Tuesday, July 11, 2017

Birds and their offspring. . . . . . . .

The garden has been exceptionally busy these past few weeks - many new
 family members now learning the ropes regarding eating, bathing and doing
whatever parent birds teach their youngsters. We keep the feeders filled - not cheap
 by any means - however we love our birds. The birdbaths are cleaned and refilled for both
 the birds and squirrels during this hot weather, and to get rid of pesky mosquitoes.

Gray Catbird - Dumetella carolinenis

Handsome slate-gray bird with black crown and long, thin black bill. 
Often seen with tail lifted exposing a chestnut-colored patch, 
just visible here.

This young catbird is busy learning its way around my garden with
 a parent (male and female have same appearance) close at hand
 on the suet feeder.

A secretive bird, the catbird was named 'Bird That Cries With Grief' by
 the Chippewa Indians due to its raspy call.

Brown Thrasher - Toxostoma rufum

A baby Brown thrasher perched on a birdbath considering a drink or
 a dip perhaps. . . . . . . . 

. . . . . . . . while one parent watches from the bench. . . . . . . . .

. . . . . . and the other checks out the food supply!

Again, male and female are identical, a little larger than the American robin,
 with streaked breast, rusty coloring, and yellow eyes. The male has the largest
 documented song repertoire of all North American birds with over 1,100 song types.
This pair have either two or three youngsters - lovely to watch them interact.

I actually parked myself in a chair - with a camera of course - on the back deck
 for a while yesterday morning to watch the busy birds and squirrels.
Guess what? Cute squirrel photos coming next time!


  1. Great photos, Mary This is the perfect time to do just that...park yourself and enjoy.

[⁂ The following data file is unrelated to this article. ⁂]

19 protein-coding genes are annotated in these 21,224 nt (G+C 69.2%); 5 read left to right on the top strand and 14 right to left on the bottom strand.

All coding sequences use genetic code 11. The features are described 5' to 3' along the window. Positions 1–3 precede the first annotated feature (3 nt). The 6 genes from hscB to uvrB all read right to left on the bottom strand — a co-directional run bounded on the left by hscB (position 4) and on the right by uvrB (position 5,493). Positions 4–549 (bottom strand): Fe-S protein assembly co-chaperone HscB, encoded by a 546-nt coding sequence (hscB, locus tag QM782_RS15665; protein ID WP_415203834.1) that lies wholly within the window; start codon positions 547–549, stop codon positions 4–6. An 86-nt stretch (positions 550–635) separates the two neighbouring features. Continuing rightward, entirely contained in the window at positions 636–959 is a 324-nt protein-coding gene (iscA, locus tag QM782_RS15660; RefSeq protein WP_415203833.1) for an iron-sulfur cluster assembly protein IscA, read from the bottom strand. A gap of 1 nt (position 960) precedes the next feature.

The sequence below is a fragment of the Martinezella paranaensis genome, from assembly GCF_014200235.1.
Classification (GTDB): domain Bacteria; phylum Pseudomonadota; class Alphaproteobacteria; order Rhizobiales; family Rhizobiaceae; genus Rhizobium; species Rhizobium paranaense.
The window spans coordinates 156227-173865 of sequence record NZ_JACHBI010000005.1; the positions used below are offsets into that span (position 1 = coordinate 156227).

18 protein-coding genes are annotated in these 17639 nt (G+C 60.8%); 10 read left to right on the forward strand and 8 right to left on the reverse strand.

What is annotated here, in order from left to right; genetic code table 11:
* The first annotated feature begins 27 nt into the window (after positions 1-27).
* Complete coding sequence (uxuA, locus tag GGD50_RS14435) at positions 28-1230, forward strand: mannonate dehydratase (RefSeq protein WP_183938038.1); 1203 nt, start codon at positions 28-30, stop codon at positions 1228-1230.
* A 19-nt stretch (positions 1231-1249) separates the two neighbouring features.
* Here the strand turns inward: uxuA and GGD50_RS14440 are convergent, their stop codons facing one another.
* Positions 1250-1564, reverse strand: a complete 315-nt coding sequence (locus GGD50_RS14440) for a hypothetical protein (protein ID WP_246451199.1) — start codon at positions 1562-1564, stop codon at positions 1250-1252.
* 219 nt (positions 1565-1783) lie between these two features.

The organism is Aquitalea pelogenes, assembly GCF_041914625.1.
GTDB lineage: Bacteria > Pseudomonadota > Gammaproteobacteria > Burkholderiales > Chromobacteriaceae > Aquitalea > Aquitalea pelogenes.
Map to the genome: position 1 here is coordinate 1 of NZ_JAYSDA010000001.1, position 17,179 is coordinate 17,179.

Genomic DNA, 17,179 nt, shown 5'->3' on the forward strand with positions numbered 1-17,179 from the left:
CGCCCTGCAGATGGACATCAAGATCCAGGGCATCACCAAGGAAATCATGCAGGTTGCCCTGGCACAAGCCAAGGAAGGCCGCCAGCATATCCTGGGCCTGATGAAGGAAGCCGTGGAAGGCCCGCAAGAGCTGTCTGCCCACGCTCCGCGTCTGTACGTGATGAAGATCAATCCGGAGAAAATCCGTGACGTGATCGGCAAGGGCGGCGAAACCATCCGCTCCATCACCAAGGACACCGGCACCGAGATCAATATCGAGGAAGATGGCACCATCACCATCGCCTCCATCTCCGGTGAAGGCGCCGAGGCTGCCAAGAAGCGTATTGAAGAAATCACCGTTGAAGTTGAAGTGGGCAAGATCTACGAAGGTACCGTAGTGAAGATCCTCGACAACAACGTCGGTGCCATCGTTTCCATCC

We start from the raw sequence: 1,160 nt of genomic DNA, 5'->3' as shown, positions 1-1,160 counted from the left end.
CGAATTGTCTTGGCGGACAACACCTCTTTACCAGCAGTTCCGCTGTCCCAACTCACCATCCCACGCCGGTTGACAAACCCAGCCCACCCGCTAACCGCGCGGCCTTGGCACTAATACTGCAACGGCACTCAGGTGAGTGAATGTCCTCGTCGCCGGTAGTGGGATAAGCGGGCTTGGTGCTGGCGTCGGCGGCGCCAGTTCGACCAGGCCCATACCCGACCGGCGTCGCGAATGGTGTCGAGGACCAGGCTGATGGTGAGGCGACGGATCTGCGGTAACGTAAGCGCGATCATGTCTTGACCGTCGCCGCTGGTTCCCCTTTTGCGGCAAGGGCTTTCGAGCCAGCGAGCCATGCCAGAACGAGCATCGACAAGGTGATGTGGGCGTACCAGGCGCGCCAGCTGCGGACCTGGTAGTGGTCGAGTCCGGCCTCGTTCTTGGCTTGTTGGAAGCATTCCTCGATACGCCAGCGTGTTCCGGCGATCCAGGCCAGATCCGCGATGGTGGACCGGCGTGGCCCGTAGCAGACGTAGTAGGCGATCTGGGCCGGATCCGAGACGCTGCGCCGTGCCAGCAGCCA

2. Your birds are different than the ones we get in the garden. I love the picture with the tail feathers spread out at the feeder. How fun to just sit and watch them. I love to do that in the early morning. We had to empty the birdbath for awhile because the crows were bringing bread and things and washing their food in the bath. What a mess. I am hoping we can soon put it back for other birds. Oh those pesky crows.

  3. You captured the birds wonderfully Mary. I am looking forward to putting out a feeder at our new home, when it is finished. We can only have them in the winter because of the bears.

  4. From one bird lover to another, I love this post Mary.

  5. Now it had totally evaded me that birds would be an excellent way to keep mosquito populations down. Probably well worth the bird seed.

  6. So lovely to see the birds in your part of the world. The close-ups are great, and thank you for the information. The brown thrasher sounds really interesting, with all those songs in the repertoire!

  7. What a busy place your garden is, and what great captures you've managed. The catbird is such a pretty grey.

  8. I so enjoyed these pictures and learning the names and habits of these sweet birds, Mary. I've just placed some feeders here at the lake and I'm trying my best to learn more about these little darlings. I doubt I'll ever get the capture you do, nor will I hear them sing, but I love watching their antics at the feeders and in the birdbath. Any tips on what you have in your feeders? And suet. What sort of birds are attracted to that?

    Love to you,

    Jane x

  9. I really enjoy your bird photos. The long tail feathers on the brown thrasher at the bird feeder are amazing.

  10. This comment has been removed by the author.


I would enjoy reading your comment - thanks so much for stopping by.

Related Posts Plugin for WordPress, Blogger...